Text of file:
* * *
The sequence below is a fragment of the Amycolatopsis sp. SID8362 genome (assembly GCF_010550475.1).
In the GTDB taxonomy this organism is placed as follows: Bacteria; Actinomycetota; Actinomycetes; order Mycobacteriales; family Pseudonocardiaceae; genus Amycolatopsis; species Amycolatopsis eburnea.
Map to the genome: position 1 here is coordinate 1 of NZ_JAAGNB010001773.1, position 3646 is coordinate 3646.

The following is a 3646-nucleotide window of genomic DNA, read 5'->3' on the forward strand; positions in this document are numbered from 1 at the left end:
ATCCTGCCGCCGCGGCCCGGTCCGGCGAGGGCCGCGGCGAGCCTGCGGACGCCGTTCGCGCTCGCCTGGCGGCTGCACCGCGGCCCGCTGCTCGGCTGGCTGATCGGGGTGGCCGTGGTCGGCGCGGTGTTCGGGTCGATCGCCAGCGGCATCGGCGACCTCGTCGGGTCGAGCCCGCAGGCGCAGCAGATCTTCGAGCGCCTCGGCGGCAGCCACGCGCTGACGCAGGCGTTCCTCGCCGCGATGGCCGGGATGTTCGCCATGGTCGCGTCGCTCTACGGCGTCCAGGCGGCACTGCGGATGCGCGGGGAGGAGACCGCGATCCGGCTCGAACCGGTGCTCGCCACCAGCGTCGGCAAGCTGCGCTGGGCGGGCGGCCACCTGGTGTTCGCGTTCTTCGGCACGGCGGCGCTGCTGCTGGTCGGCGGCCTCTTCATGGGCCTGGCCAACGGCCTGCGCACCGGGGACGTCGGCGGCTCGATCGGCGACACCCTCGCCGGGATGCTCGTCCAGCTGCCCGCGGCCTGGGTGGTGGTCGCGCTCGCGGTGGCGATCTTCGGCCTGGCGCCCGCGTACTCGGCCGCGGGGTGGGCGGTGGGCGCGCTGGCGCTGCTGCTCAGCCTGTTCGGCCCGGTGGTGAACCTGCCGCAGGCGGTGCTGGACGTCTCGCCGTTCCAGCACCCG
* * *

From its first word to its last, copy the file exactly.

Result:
The sequence below is a fragment of the Amycolatopsis sp. SID8362 genome (assembly GCF_010550475.1).
In the GTDB taxonomy this organism is placed as follows: Bacteria; Actinomycetota; Actinomycetes; order Mycobacteriales; family Pseudonocardiaceae; genus Amycolatopsis; species Amycolatopsis eburnea.
Map to the genome: position 1 here is coordinate 1 of NZ_JAAGNB010001773.1, position 3646 is coordinate 3646.

The following is a 3646-nucleotide window of genomic DNA, read 5'->3' on the forward strand; positions in this document are numbered from 1 at the left end:
ATCCTGCCGCCGCGGCCCGGTCCGGCGAGGGCCGCGGCGAGCCTGCGGACGCCGTTCGCGCTCGCCTGGCGGCTGCACCGCGGCCCGCTGCTCGGCTGGCTGATCGGGGTGGCCGTGGTCGGCGCGGTGTTCGGGTCGATCGCCAGCGGCATCGGCGACCTCGTCGGGTCGAGCCCGCAGGCGCAGCAGATCTTCGAGCGCCTCGGCGGCAGCCACGCGCTGACGCAGGCGTTCCTCGCCGCGATGGCCGGGATGTTCGCCATGGTCGCGTCGCTCTACGGCGTCCAGGCGGCACTGCGGATGCGCGGGGAGGAGACCGCGATCCGGCTCGAACCGGTGCTCGCCACCAGCGTCGGCAAGCTGCGCTGGGCGGGCGGCCACCTGGTGTTCGCGTTCTTCGGCACGGCGGCGCTGCTGCTGGTCGGCGGCCTCTTCATGGGCCTGGCCAACGGCCTGCGCACCGGGGACGTCGGCGGCTCGATCGGCGACACCCTCGCCGGGATGCTCGTCCAGCTGCCCGCGGCCTGGGTGGTGGTCGCGCTCGCGGTGGCGATCTTCGGCCTGGCGCCCGCGTACTCGGCCGCGGGGTGGGCGGTGGGCGCGCTGGCGCTGCTGCTCAGCCTGTTCGGCCCGGTGGTGAACCTGCCGCAGGCGGTGCTGGACGTCTCGCCGTTCCAGCACCCG